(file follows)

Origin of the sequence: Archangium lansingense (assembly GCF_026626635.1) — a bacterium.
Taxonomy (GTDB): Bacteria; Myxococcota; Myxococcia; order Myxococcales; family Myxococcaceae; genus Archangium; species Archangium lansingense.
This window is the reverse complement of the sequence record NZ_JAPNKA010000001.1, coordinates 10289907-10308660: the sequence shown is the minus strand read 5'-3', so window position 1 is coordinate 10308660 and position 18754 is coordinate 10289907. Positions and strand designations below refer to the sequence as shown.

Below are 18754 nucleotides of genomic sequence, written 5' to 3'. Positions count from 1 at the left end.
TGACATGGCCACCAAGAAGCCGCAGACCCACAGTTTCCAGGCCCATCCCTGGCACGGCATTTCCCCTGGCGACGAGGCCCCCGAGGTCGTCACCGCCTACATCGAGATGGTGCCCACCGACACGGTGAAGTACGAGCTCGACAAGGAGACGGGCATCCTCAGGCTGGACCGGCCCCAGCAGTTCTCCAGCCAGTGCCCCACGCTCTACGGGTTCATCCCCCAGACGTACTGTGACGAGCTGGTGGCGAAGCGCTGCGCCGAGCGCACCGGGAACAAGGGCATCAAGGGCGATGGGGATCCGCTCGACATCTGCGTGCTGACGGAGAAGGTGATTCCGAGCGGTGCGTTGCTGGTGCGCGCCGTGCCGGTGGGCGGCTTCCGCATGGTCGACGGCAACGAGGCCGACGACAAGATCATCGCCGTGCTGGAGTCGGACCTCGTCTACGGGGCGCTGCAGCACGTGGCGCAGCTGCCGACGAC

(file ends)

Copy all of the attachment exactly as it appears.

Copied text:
Origin of the sequence: Archangium lansingense (assembly GCF_026626635.1) — a bacterium.
Taxonomy (GTDB): Bacteria; Myxococcota; Myxococcia; order Myxococcales; family Myxococcaceae; genus Archangium; species Archangium lansingense.
This window is the reverse complement of the sequence record NZ_JAPNKA010000001.1, coordinates 10289907-10308660: the sequence shown is the minus strand read 5'-3', so window position 1 is coordinate 10308660 and position 18754 is coordinate 10289907. Positions and strand designations below refer to the sequence as shown.

Below are 18754 nucleotides of genomic sequence, written 5' to 3'. Positions count from 1 at the left end.
TGACATGGCCACCAAGAAGCCGCAGACCCACAGTTTCCAGGCCCATCCCTGGCACGGCATTTCCCCTGGCGACGAGGCCCCCGAGGTCGTCACCGCCTACATCGAGATGGTGCCCACCGACACGGTGAAGTACGAGCTCGACAAGGAGACGGGCATCCTCAGGCTGGACCGGCCCCAGCAGTTCTCCAGCCAGTGCCCCACGCTCTACGGGTTCATCCCCCAGACGTACTGTGACGAGCTGGTGGCGAAGCGCTGCGCCGAGCGCACCGGGAACAAGGGCATCAAGGGCGATGGGGATCCGCTCGACATCTGCGTGCTGACGGAGAAGGTGATTCCGAGCGGTGCGTTGCTGGTGCGCGCCGTGCCGGTGGGCGGCTTCCGCATGGTCGACGGCAACGAGGCCGACGACAAGATCATCGCCGTGCTGGAGTCGGACCTCGTCTACGGGGCGCTGCAGCACGTGGCGCAGCTGCCGACGAC